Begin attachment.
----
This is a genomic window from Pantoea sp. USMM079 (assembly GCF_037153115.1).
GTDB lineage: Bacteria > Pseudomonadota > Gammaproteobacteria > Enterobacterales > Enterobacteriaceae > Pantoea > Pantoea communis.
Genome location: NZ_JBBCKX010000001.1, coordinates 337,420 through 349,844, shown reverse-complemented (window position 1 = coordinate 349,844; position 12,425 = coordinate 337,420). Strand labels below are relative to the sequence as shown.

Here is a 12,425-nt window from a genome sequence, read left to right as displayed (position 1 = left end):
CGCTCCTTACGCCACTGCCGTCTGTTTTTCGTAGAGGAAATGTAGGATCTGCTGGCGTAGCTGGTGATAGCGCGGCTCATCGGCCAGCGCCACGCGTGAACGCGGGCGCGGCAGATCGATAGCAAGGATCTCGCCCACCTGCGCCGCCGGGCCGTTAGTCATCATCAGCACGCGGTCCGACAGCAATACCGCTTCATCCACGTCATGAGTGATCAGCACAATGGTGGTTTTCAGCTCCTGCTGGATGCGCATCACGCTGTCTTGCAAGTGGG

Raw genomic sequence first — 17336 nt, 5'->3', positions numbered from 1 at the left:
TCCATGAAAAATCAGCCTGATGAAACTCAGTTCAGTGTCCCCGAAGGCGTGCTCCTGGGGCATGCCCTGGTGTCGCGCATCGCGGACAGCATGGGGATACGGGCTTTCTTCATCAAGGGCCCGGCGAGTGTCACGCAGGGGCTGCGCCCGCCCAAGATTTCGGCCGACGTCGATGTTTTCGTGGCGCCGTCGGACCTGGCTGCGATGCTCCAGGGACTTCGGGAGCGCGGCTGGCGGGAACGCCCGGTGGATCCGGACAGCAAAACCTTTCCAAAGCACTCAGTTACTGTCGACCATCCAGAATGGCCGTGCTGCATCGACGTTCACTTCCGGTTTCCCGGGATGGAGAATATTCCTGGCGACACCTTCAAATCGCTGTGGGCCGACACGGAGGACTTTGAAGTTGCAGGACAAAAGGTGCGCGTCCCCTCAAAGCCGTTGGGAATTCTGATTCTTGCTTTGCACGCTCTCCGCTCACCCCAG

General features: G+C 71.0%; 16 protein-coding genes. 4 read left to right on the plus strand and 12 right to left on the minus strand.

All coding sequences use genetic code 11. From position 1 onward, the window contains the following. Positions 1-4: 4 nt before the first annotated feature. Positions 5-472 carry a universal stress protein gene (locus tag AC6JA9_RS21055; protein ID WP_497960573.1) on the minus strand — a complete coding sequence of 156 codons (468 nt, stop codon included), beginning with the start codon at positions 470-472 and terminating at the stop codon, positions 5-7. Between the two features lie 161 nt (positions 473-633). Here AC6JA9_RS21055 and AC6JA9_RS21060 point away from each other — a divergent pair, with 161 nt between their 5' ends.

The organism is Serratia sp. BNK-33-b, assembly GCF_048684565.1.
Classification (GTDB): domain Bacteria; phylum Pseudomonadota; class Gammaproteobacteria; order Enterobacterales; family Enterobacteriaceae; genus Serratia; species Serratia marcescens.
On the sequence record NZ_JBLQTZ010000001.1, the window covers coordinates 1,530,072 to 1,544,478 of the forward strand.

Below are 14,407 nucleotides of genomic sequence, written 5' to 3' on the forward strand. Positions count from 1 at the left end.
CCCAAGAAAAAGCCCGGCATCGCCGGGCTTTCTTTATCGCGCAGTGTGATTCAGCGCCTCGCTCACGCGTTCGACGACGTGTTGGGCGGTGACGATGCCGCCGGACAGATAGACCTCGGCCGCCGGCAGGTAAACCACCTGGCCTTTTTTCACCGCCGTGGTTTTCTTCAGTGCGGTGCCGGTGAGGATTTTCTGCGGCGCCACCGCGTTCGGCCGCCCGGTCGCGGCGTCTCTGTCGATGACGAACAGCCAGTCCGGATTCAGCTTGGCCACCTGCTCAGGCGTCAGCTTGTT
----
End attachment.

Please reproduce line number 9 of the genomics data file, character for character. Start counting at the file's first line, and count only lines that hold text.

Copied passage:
All coding sequences use genetic code 11. From position 1 onward, the window contains the following. Positions 1-4: 4 nt before the first annotated feature. Positions 5-472 carry a universal stress protein gene (locus tag AC6JA9_RS21055; protein ID WP_497960573.1) on the minus strand — a complete coding sequence of 156 codons (468 nt, stop codon included), beginning with the start codon at positions 470-472 and terminating at the stop codon, positions 5-7. Between the two features lie 161 nt (positions 473-633). Here AC6JA9_RS21055 and AC6JA9_RS21060 point away from each other — a divergent pair, with 161 nt between their 5' ends.